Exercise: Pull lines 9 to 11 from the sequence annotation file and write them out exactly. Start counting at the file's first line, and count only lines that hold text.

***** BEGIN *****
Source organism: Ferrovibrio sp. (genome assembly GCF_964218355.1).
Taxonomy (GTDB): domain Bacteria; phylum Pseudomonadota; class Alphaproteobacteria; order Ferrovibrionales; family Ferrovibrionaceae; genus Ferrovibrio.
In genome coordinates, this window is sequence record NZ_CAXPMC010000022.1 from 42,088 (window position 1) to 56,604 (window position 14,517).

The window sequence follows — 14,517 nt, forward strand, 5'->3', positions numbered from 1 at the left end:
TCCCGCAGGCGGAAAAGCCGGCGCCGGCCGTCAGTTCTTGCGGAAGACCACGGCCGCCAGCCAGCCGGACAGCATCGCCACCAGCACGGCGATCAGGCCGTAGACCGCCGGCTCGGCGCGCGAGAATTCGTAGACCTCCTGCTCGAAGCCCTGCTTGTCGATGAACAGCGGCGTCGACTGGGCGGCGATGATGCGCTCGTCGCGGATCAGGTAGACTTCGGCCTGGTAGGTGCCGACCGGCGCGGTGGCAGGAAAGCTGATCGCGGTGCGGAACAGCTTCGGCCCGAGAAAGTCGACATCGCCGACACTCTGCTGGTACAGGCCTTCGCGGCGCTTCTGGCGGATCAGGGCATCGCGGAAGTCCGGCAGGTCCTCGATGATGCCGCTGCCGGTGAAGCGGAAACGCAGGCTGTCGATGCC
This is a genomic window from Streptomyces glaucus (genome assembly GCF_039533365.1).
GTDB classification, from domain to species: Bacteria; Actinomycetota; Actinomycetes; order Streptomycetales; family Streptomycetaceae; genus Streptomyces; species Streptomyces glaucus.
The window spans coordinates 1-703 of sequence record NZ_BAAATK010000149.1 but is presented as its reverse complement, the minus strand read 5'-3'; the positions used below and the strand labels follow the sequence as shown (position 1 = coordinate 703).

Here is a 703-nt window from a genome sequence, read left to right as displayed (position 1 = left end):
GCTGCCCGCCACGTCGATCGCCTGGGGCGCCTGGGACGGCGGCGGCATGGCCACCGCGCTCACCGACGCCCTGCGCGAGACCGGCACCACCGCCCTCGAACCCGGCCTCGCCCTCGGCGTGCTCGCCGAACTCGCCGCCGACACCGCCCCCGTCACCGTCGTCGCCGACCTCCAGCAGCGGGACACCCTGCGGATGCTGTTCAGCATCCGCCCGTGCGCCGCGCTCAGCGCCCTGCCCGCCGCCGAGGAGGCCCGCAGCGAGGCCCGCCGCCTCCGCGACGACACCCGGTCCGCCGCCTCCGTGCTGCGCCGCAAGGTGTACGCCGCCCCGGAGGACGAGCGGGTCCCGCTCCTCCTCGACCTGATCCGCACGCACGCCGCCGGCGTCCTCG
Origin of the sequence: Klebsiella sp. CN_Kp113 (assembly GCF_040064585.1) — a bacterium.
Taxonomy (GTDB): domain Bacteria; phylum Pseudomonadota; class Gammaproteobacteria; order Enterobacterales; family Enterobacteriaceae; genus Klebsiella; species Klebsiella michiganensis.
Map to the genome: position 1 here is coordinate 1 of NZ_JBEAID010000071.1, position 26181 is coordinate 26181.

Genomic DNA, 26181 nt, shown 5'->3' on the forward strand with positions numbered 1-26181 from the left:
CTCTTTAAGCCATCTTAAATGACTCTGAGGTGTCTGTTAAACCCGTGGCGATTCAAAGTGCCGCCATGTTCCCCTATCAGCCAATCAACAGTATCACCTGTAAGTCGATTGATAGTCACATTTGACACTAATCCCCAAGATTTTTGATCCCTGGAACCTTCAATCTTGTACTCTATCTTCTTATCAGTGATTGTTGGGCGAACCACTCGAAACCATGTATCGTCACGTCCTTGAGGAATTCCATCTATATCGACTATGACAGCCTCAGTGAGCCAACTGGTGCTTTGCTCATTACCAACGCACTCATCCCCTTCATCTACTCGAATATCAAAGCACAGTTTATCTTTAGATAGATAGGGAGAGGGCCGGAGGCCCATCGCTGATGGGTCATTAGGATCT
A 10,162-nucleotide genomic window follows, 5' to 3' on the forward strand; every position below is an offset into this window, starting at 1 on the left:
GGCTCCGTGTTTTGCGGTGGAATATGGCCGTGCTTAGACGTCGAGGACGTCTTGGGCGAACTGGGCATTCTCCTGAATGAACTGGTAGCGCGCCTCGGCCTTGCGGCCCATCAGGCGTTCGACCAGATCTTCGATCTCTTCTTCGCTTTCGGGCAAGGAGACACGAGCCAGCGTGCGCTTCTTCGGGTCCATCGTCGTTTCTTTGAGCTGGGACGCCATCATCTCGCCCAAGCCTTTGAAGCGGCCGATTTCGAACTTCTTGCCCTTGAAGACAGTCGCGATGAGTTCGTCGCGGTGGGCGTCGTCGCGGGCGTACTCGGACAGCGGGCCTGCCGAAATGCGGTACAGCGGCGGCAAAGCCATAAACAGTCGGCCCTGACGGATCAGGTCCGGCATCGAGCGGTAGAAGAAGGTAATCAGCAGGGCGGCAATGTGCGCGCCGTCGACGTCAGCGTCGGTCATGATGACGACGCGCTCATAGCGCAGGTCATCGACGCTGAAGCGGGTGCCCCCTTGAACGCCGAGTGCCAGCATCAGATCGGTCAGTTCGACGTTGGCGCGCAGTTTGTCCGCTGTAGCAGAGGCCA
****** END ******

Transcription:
Here is a 703-nt window from a genome sequence, read left to right as displayed (position 1 = left end):
GCTGCCCGCCACGTCGATCGCCTGGGGCGCCTGGGACGGCGGCGGCATGGCCACCGCGCTCACCGACGCCCTGCGCGAGACCGGCACCACCGCCCTCGAACCCGGCCTCGCCCTCGGCGTGCTCGCCGAACTCGCCGCCGACACCGCCCCCGTCACCGTCGTCGCCGACCTCCAGCAGCGGGACACCCTGCGGATGCTGTTCAGCATCCGCCCGTGCGCCGCGCTCAGCGCCCTGCCCGCCGCCGAGGAGGCCCGCAGCGAGGCCCGCCGCCTCCGCGACGACACCCGGTCCGCCGCCTCCGTGCTGCGCCGCAAGGTGTACGCCGCCCCGGAGGACGAGCGGGTCCCGCTCCTCCTCGACCTGATCCGCACGCACGCCGCCGGCGTCCTCG
Origin of the sequence: Klebsiella sp. CN_Kp113 (assembly GCF_040064585.1) — a bacterium.